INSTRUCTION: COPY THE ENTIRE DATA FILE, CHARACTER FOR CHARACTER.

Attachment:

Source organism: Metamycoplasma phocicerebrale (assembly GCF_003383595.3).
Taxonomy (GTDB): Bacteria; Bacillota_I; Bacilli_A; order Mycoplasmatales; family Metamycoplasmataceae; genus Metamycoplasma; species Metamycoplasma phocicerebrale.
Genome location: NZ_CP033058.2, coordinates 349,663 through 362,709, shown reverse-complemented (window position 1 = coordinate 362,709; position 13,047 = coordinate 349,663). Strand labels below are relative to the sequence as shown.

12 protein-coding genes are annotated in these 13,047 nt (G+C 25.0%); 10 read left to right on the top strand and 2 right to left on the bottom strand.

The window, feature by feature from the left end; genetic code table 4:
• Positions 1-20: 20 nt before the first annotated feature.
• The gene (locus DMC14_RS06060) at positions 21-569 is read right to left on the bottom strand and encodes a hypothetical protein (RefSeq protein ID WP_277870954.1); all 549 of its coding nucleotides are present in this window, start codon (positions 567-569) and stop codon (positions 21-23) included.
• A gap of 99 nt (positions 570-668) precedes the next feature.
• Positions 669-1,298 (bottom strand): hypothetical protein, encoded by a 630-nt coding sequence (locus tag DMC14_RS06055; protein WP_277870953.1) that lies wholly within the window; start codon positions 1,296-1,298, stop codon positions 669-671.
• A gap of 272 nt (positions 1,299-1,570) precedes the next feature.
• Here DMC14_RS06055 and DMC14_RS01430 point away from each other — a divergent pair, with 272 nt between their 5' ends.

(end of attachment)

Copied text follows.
Source organism: Metamycoplasma phocicerebrale (assembly GCF_003383595.3).
Taxonomy (GTDB): Bacteria; Bacillota_I; Bacilli_A; order Mycoplasmatales; family Metamycoplasmataceae; genus Metamycoplasma; species Metamycoplasma phocicerebrale.
Genome location: NZ_CP033058.2, coordinates 349,663 through 362,709, shown reverse-complemented (window position 1 = coordinate 362,709; position 13,047 = coordinate 349,663). Strand labels below are relative to the sequence as shown.

12 protein-coding genes are annotated in these 13,047 nt (G+C 25.0%); 10 read left to right on the top strand and 2 right to left on the bottom strand.

The window, feature by feature from the left end; genetic code table 4:
• Positions 1-20: 20 nt before the first annotated feature.
• The gene (locus DMC14_RS06060) at positions 21-569 is read right to left on the bottom strand and encodes a hypothetical protein (RefSeq protein ID WP_277870954.1); all 549 of its coding nucleotides are present in this window, start codon (positions 567-569) and stop codon (positions 21-23) included.
• A gap of 99 nt (positions 570-668) precedes the next feature.
• Positions 669-1,298 (bottom strand): hypothetical protein, encoded by a 630-nt coding sequence (locus tag DMC14_RS06055; protein WP_277870953.1) that lies wholly within the window; start codon positions 1,296-1,298, stop codon positions 669-671.
• A gap of 272 nt (positions 1,299-1,570) precedes the next feature.
• Here DMC14_RS06055 and DMC14_RS01430 point away from each other — a divergent pair, with 272 nt between their 5' ends.